On Saturday, June 10, 2017, EvoBus introduced its semi-autonomous bus to the Czech Republic.
Driven by an autonomous system called CityPilot, the bus gave rides around its production plant in Holýšov, according to a press release by EvoBus. Based on a Mercedes-Benz, the bus is called the Future Bus.
While autonomous driving is still not permitted in the Czech Republic, the bus has been in action in the Netherlands. The Future Bus drives the Bus Rapid Transit (BRT) system between Amsterdam Airport Schiphol to the city of Haarlem. The trip is approximately 20 km long, and takes about 30 minutes, according to EvoBus. Traveling at a top speed of 70 kph, the bus navigates tunnels, traffic, and traffic signals along the way.
EvoBus is a part of Daimler Buses, Europe’s largest bus manufacturers, according to Daimler Buses.
“Ahead of us lies a demanding route with tight bends, no barriers to the oncoming bus lane, 22 sets of traffic lights, and three tunnels,” according to a press release by EvoBus. “It navigates the tight bends with the aforementioned precision of the CityPilot semi-automatically. . . The Vehicle to Infrastructure-System (V2I) ensures that the bus is in permanent contact with the BRT infrastructure,” according to EvoBus.
The Future Bus is able to stay in contact with its surroundings, including traffic lights, through a variety of technologies. By using multiple technologies, such as a sensor, the bus is able to ensure reliable communication, as well as improve efficiency, according to EvoBus.
The technology of driverless cars was once science fiction, but now it is getting closer. However, it is not here yet.
“Prime Minister Bohuslav Sobotka (ČSSD) told daily Hospodářské noviny that the government is interested in supporting the development of a testing center for autonomous driving and also for supporting innovative companies in that area. He is working with the Transport Ministry on a detailed funding proposal, which should be submitted to the Cabinet later this year,” according to an article published by Prague.TV.
Read the full article to learn more about the future of autonomous driving in the Czech Republic.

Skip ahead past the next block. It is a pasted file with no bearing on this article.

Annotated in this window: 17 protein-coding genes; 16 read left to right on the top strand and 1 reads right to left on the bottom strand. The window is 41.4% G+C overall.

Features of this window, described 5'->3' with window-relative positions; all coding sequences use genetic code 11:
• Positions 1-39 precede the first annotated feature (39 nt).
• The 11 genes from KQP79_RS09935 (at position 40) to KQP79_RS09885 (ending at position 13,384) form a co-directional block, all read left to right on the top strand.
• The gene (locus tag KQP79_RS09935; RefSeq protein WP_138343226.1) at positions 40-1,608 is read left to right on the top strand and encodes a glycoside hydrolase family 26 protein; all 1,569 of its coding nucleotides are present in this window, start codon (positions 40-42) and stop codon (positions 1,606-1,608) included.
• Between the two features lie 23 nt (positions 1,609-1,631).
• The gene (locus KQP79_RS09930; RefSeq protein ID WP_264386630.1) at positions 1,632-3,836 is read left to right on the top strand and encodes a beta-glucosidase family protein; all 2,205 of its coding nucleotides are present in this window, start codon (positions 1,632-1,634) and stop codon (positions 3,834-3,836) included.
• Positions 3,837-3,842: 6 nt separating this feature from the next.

While governments, like the Czech Republic, may be seeking innovation, laws still prevent autonomous driving from taking place. Despite barriers, there is potential for autonomous driving in the future. Daimler Buses will invest about €200 million in the CityBus portfolio by 2020, according to a press release. This investment shows determination to further develop and employ self-driving technology.
The term autonomous driving can be misleading, and the reality is that the system is semi-autonomous. The bus still has a driver with access to the steering wheel, as well as the gas and break pedals.
“The CityPilot is deactivated the moment the driver actively steers the vehicle or touches one of the pedals, meaning that the driver always retains full control of the vehicle,” according to EvoBus.
Removing drivers entirely from the process may be the future of ground transportation, for now, the driver is still necessary. There has been concern about the economic effects of driverless technologies. However, it seems that EvoBus has a different set of interests for now.
“We are convinced that we will all benefit from them: From the efficiency, environmental compatibility and safety. On top of this, the drivers encounter far less stress and, consequently, will be fully focused and alert should they ever be called into action. Bus operators save on running costs thanks to a driving style that boosts efficiency and reduces component wear. And, for passengers, the journey is safer, quicker and more comfortable than ever before,” according to a press release after their first public, semi-autonomous trip from Amsterdam Airport Schiphol to Haarlem.
Read the full press release by EvoBus to learn more about Future Bus, and the technology behind it.